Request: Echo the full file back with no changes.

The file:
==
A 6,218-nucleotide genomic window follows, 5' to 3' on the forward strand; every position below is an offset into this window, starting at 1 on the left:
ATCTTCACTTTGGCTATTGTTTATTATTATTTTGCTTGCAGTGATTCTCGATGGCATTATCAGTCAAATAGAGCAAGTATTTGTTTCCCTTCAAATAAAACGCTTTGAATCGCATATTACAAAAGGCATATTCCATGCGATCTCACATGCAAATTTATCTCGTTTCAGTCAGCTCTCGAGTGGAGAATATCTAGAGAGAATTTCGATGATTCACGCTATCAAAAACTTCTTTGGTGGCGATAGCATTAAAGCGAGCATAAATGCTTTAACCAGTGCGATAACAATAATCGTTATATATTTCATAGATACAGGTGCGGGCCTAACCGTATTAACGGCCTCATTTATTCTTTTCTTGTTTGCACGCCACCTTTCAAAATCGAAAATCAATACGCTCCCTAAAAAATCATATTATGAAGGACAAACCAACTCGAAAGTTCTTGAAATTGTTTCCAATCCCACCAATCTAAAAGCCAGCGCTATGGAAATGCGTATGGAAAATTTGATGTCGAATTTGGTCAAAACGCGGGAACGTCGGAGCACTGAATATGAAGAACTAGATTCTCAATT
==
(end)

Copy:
A 6,218-nucleotide genomic window follows, 5' to 3' on the forward strand; every position below is an offset into this window, starting at 1 on the left:
ATCTTCACTTTGGCTATTGTTTATTATTATTTTGCTTGCAGTGATTCTCGATGGCATTATCAGTCAAATAGAGCAAGTATTTGTTTCCCTTCAAATAAAACGCTTTGAATCGCATATTACAAAAGGCATATTCCATGCGATCTCACATGCAAATTTATCTCGTTTCAGTCAGCTCTCGAGTGGAGAATATCTAGAGAGAATTTCGATGATTCACGCTATCAAAAACTTCTTTGGTGGCGATAGCATTAAAGCGAGCATAAATGCTTTAACCAGTGCGATAACAATAATCGTTATATATTTCATAGATACAGGTGCGGGCCTAACCGTATTAACGGCCTCATTTATTCTTTTCTTGTTTGCACGCCACCTTTCAAAATCGAAAATCAATACGCTCCCTAAAAAATCATATTATGAAGGACAAACCAACTCGAAAGTTCTTGAAATTGTTTCCAATCCCACCAATCTAAAAGCCAGCGCTATGGAAATGCGTATGGAAAATTTGATGTCGAATTTGGTCAAAACGCGGGAACGTCGGAGCACTGAATATGAAGAACTAGATTCTCAATT